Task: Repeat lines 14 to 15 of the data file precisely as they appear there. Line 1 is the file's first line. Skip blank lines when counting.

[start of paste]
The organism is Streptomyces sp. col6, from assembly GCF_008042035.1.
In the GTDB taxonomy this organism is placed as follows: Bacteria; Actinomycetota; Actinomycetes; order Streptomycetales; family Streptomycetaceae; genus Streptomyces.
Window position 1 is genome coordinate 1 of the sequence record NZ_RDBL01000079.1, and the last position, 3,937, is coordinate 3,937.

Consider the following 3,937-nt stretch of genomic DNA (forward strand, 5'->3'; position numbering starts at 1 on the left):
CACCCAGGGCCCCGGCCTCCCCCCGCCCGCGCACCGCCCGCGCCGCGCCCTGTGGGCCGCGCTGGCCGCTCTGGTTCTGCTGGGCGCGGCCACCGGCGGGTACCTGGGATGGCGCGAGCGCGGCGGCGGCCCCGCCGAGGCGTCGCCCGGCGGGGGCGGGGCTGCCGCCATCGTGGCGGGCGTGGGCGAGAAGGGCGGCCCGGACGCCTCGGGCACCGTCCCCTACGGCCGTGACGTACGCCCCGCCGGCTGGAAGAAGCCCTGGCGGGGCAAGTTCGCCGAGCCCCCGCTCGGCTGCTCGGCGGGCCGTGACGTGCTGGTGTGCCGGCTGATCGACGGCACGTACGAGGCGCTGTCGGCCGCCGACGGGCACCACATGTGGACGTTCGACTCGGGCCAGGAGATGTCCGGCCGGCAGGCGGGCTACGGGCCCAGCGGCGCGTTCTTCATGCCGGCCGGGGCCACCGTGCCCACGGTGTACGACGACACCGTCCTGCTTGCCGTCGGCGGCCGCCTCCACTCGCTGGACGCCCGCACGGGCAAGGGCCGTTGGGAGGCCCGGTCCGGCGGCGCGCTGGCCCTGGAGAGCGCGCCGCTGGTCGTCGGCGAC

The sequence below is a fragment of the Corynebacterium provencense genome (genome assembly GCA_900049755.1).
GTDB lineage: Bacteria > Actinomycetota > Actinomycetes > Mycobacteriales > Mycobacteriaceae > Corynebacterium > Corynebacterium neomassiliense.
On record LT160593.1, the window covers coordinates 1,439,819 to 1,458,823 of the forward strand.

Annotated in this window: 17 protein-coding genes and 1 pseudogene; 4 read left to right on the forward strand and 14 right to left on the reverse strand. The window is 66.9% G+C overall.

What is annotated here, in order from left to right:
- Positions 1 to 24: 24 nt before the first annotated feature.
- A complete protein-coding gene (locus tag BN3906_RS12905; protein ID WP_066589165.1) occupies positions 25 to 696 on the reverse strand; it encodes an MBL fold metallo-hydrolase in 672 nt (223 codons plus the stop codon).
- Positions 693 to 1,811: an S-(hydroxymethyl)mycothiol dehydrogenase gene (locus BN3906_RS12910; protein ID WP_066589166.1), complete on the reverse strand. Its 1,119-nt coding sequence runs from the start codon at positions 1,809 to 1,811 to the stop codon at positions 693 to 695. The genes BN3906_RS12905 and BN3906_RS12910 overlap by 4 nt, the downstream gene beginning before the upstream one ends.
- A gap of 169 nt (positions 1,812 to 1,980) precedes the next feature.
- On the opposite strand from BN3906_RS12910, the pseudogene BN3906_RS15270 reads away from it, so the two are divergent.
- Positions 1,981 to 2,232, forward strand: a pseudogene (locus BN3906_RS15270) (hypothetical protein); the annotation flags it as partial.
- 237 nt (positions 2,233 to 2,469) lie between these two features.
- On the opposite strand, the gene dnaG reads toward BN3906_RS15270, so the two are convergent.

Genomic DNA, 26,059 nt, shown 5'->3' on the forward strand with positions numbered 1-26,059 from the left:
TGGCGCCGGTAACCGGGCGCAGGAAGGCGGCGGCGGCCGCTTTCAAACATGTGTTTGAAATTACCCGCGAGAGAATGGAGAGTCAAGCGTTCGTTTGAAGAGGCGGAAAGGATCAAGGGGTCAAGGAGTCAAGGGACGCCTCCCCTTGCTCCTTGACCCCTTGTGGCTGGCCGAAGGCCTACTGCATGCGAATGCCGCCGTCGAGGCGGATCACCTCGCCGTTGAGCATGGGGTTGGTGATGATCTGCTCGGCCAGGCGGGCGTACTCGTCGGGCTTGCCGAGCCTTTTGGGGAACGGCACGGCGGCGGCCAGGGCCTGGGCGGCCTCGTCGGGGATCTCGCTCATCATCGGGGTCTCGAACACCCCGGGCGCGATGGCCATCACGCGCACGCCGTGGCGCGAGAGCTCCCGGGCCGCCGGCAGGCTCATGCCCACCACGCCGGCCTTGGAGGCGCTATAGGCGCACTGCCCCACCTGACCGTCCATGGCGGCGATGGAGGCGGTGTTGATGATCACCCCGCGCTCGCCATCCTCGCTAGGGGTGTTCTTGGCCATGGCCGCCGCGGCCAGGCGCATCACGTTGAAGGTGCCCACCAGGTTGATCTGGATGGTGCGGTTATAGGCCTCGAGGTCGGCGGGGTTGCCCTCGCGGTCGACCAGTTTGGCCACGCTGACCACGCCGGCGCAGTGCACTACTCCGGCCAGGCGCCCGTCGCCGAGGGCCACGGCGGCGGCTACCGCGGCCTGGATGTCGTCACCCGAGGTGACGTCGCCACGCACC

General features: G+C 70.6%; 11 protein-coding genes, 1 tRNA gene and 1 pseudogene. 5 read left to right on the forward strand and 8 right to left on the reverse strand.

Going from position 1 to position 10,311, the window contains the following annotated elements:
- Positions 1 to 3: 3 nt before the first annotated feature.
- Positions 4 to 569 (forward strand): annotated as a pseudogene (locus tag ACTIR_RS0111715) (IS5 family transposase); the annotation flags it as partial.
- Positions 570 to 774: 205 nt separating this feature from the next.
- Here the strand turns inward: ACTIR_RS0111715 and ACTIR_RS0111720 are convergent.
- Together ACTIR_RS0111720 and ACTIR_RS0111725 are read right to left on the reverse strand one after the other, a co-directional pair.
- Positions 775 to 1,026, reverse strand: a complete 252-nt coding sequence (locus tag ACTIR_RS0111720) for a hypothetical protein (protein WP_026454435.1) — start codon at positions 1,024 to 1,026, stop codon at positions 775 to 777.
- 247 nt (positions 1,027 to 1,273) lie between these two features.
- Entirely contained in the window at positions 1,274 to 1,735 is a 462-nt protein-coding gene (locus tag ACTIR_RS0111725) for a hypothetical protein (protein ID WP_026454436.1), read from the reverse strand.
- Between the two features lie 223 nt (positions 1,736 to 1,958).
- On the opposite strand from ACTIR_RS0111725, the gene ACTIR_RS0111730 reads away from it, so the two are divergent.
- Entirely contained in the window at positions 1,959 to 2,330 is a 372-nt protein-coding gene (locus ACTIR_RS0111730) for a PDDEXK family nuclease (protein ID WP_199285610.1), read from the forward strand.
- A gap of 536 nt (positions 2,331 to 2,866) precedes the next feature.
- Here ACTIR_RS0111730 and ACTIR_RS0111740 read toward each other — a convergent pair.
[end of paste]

- A gap of 169 nt (positions 1,812 to 1,980) precedes the next feature.
- On the opposite strand from BN3906_RS12910, the pseudogene BN3906_RS15270 reads away from it, so the two are divergent.